In Kyiv, U.S. Secretary of Commerce Penny Pritzker Announces Third $1 Billion U.S. Loan Guarantee for Ukraine

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Today, U.S. Secretary of Commerce Penny Pritzker announced that the Obama Administration intends to work with Congress to move forward with a third, $1 billion loan guarantee for Ukraine. Over the past 18 months, Ukraine has made progress with its ambitious reform agenda and the U.S. remains dedicated to working with international partners to ensure Ukraine has the support needed to continue these efforts. This loan guarantee fulfills a U.S. commitment to consider providing a third, $1 billion loan guarantee in late 2015 if conditions warrant.

Secretary Pritzker’s visit continues the high-level engagement with Ukraine launched during her first visit to Kyiv in September 2014, and follows the first-ever U.S.-Ukraine Business Forum held in July 2015 in Washington D.C. The Obama Administration has consistently supported a vibrant Ukrainian economy that is led by the private sector. A strong Ukrainian economy that can withstand Russia’s brazen attempt to undermine the stability of a sovereign nation is critical to the entire continent.

As America’s chief commercial diplomat, Secretary Pritzker has actively involved the U.S. private sector as commercial diplomats to advise on how Ukraine can create a competitive business climate. On this visit, Secretary Pritzker is accompanied by senior U.S. business leaders who have met with President Petro Poroshenko and Prime Minister Arseniy Yatsenyuk to talk specifically about what Ukraine can do to attract increased trade and investment.

Secretary Pritzker delivered the following remarks today at a press conference with President Poroshenko, during which she announced the $1 billion loan guarantee.

Remarks as Prepared for Delivery

Thank you for the warm introduction, Mr. President.  It is a pleasure to be back in Kyiv. I am honored to be with you today.

In September 2014, at President Obama’s request, I traveled here to discuss how the United States can support Ukraine’s ambitious economic reform agenda and how this country can create a level playing field for all businesses. Those discussions helped pave the way for our deepening economic cooperation and the passage of the National Anti-Corruption Bureau through the Rada less than two weeks later – a powerful and positive signal to outside investors and the United States.

Since that time, under your leadership, Mr. President, your country has continued to make progress to improve the business climate, strengthen governance and competition, tackle corruption, repair the financial sector, and eliminate poorly targeted energy subsidies while protecting the most vulnerable members of society. But we all know there is far more to do – and we are here to discuss how the American government and private sector can continue to be your partner on the road to economic reform.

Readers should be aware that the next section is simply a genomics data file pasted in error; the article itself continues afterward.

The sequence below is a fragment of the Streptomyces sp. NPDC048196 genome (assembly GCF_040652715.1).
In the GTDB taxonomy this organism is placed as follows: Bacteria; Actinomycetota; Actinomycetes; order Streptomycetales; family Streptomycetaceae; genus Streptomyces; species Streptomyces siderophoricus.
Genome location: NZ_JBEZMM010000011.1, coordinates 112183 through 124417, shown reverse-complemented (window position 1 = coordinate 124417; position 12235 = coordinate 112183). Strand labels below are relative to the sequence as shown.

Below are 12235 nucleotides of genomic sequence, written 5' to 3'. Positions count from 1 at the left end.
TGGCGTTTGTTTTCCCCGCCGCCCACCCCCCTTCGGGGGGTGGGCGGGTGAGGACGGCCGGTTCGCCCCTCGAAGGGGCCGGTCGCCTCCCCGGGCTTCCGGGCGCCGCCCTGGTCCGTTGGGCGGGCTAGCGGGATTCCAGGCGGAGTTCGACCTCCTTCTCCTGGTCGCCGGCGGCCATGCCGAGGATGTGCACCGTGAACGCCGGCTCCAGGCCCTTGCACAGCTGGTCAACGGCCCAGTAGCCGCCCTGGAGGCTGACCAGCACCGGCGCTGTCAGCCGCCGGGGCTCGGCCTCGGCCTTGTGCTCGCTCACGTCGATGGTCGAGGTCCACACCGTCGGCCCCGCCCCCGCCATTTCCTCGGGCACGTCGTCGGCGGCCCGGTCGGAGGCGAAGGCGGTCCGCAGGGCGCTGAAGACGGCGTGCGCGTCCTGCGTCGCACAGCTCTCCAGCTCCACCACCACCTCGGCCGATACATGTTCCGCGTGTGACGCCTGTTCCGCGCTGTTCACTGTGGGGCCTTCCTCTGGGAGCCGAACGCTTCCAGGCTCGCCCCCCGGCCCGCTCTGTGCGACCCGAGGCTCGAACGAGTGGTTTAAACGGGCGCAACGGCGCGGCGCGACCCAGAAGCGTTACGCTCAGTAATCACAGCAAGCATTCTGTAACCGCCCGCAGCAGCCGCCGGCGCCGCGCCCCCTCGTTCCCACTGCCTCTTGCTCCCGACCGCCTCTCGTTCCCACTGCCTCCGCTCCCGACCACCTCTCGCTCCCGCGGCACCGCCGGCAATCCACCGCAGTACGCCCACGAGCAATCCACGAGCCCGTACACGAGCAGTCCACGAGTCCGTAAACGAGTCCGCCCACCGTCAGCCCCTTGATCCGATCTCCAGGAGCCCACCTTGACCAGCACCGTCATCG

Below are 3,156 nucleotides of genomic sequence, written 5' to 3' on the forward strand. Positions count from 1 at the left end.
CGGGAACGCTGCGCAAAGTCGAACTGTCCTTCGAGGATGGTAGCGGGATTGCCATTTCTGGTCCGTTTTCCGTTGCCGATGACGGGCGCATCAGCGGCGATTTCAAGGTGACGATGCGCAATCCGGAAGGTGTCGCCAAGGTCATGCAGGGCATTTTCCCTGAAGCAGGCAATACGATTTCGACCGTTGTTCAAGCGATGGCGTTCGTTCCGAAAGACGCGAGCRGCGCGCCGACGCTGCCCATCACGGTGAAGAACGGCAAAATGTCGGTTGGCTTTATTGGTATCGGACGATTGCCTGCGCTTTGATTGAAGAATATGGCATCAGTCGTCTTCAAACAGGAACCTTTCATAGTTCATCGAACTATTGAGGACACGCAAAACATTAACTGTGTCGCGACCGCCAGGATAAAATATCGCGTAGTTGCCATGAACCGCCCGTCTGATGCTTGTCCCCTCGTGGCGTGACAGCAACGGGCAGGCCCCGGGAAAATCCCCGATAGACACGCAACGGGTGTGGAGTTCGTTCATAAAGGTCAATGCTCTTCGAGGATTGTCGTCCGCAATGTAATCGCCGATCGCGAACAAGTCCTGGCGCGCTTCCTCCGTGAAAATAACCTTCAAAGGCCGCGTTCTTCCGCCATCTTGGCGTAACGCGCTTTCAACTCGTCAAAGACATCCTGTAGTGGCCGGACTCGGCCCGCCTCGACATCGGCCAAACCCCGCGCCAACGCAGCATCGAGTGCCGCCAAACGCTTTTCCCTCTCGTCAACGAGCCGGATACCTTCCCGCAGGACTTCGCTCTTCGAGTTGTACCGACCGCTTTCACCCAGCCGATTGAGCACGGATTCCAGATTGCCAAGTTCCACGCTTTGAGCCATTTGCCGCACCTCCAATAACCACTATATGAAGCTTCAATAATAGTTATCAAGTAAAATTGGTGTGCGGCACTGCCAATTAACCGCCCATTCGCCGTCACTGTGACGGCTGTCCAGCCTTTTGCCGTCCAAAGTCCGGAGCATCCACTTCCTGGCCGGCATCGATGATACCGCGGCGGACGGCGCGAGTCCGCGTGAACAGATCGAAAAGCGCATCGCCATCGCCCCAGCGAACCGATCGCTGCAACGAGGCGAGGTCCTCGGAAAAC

In our meetings today, with the President, with members of Ukraine’s government, and with senior U.S. executives we will focus on essential steps needed to make additional concrete progress to curb corruption; improve tax administration; strengthen intellectual property rights protection; deepen gas sector reform; and support the rule of law.

And, we, the United States, our allies, and international financial institutions, stand ready to support your efforts to improve the investment climate, integrate Ukraine into the global economy, and put this nation on a path to self-sustaining growth.

As part of this support, I am pleased to announce that the President, working with Congress, intends to move forward with a third, $1 billion loan guarantee for Ukraine in the coming months.  This fulfills a U.S. commitment to consider providing a third $1 billion loan guarantee in late 2015 if conditions warrant.

Today, I have had the opportunity to discuss with President Poroshenko how the United States and Ukraine can use a third $1 billion U.S. loan guarantee to support continued progress in advancing reforms- including reforms that will be important to unlock international investment in Ukraine, and lay the groundwork for a return to growth. I will have similar discussions with and Prime Minister Yatsenyuk this afternoon.

Mr. President: sweeping economic reform is never easy, under the best of circumstances, not to mention when you also bear responsibility for so many challenges – from managing the conflict in the east and relations with Russia to strengthening the judiciary and law enforcement. In America’s government and business community, we fully appreciate the difficulty of this task. We applaud your efforts thus far.

And you can rest assured that the United States stands with you and all Ukrainians today, tomorrow, and for the long term.

Thank you.


U.S. Department of Commerce


Robert Williams

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Robert Williams

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